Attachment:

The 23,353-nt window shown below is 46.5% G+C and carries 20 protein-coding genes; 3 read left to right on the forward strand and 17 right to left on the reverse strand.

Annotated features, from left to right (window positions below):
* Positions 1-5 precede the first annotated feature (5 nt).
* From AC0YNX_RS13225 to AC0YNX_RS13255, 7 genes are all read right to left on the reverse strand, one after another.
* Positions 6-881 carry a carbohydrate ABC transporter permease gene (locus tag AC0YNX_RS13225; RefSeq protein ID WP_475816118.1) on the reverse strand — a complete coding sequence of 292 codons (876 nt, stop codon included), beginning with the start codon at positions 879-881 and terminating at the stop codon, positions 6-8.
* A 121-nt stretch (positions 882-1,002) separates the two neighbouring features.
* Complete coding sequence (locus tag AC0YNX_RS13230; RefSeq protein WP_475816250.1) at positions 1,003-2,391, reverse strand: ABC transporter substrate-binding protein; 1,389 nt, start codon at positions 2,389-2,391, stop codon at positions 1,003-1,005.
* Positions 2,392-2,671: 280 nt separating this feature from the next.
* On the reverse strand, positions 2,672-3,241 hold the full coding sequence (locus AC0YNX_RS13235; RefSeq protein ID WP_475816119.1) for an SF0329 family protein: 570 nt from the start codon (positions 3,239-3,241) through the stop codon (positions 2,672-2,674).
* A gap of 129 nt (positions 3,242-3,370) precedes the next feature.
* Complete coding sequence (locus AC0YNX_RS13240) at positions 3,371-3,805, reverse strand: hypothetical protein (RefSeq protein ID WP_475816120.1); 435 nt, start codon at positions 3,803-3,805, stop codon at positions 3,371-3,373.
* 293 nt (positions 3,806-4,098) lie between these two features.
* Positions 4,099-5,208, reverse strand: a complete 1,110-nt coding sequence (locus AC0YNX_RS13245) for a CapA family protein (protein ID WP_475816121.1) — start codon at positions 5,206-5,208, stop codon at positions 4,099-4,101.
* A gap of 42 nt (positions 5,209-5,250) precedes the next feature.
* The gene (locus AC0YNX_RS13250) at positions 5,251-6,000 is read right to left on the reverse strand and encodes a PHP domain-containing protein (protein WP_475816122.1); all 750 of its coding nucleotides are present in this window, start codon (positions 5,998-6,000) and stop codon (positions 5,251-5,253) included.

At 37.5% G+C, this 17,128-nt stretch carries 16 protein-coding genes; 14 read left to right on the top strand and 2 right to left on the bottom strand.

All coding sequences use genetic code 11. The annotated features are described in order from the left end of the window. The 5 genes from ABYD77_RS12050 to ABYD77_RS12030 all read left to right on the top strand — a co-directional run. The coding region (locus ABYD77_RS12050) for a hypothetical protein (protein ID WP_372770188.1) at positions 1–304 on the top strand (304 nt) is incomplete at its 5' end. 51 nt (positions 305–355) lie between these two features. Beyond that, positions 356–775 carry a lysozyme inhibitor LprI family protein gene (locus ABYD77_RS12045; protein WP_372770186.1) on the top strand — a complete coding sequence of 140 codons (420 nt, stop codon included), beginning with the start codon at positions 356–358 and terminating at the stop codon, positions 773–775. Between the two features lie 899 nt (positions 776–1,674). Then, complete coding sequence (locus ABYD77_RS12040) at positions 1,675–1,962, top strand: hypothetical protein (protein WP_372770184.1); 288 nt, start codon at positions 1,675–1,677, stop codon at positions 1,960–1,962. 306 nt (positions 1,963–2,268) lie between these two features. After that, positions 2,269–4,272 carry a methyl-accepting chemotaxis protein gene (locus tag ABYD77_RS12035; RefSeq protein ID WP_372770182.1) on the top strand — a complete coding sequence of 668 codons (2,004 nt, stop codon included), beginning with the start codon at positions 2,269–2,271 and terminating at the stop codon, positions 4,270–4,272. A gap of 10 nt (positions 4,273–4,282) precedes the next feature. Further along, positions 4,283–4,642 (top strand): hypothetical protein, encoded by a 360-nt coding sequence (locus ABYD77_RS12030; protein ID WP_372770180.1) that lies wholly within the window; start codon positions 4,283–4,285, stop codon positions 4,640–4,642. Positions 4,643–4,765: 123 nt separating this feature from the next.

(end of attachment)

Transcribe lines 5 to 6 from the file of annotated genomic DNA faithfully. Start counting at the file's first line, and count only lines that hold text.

* Positions 6-881 carry a carbohydrate ABC transporter permease gene (locus tag AC0YNX_RS13225; RefSeq protein ID WP_475816118.1) on the reverse strand — a complete coding sequence of 292 codons (876 nt, stop codon included), beginning with the start codon at positions 879-881 and terminating at the stop codon, positions 6-8.
* A 121-nt stretch (positions 882-1,002) separates the two neighbouring features.